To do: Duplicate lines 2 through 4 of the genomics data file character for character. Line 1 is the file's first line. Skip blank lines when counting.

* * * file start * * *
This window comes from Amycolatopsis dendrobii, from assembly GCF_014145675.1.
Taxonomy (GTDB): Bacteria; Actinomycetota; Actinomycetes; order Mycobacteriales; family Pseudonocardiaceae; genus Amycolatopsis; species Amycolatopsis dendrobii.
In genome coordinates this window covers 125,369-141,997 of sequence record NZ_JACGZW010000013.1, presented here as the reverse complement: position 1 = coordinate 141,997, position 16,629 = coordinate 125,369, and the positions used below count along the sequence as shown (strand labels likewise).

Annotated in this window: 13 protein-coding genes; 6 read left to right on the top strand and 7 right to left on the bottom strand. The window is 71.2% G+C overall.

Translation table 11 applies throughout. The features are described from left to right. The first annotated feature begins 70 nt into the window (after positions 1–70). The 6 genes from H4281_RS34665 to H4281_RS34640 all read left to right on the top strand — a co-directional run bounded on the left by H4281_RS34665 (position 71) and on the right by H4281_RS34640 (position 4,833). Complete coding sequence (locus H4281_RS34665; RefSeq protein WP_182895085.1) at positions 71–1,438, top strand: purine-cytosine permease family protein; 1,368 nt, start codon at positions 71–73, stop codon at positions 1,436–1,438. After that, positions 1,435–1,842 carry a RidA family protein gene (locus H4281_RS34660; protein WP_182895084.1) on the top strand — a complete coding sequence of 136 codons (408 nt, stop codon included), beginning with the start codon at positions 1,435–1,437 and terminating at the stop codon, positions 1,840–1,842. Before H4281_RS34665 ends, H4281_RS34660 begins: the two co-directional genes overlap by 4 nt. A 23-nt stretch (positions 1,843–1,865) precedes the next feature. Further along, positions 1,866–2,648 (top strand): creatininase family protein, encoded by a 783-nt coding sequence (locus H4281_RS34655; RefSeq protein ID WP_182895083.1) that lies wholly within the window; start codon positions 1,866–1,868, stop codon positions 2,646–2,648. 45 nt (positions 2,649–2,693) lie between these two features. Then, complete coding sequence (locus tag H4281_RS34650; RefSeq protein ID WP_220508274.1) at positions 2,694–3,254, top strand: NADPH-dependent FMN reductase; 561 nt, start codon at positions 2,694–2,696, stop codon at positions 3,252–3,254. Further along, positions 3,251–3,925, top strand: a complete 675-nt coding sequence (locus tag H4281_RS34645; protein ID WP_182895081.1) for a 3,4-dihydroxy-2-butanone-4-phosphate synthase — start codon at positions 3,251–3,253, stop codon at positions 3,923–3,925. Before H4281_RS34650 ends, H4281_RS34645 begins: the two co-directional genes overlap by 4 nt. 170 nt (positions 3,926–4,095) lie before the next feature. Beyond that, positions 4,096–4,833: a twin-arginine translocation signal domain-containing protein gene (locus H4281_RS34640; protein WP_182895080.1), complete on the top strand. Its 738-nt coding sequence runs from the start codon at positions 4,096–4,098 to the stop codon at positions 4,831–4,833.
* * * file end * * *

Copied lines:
Taxonomy (GTDB): Bacteria; Actinomycetota; Actinomycetes; order Mycobacteriales; family Pseudonocardiaceae; genus Amycolatopsis; species Amycolatopsis dendrobii.
In genome coordinates this window covers 125,369-141,997 of sequence record NZ_JACGZW010000013.1, presented here as the reverse complement: position 1 = coordinate 141,997, position 16,629 = coordinate 125,369, and the positions used below count along the sequence as shown (strand labels likewise).

Annotated in this window: 13 protein-coding genes; 6 read left to right on the top strand and 7 right to left on the bottom strand. The window is 71.2% G+C overall.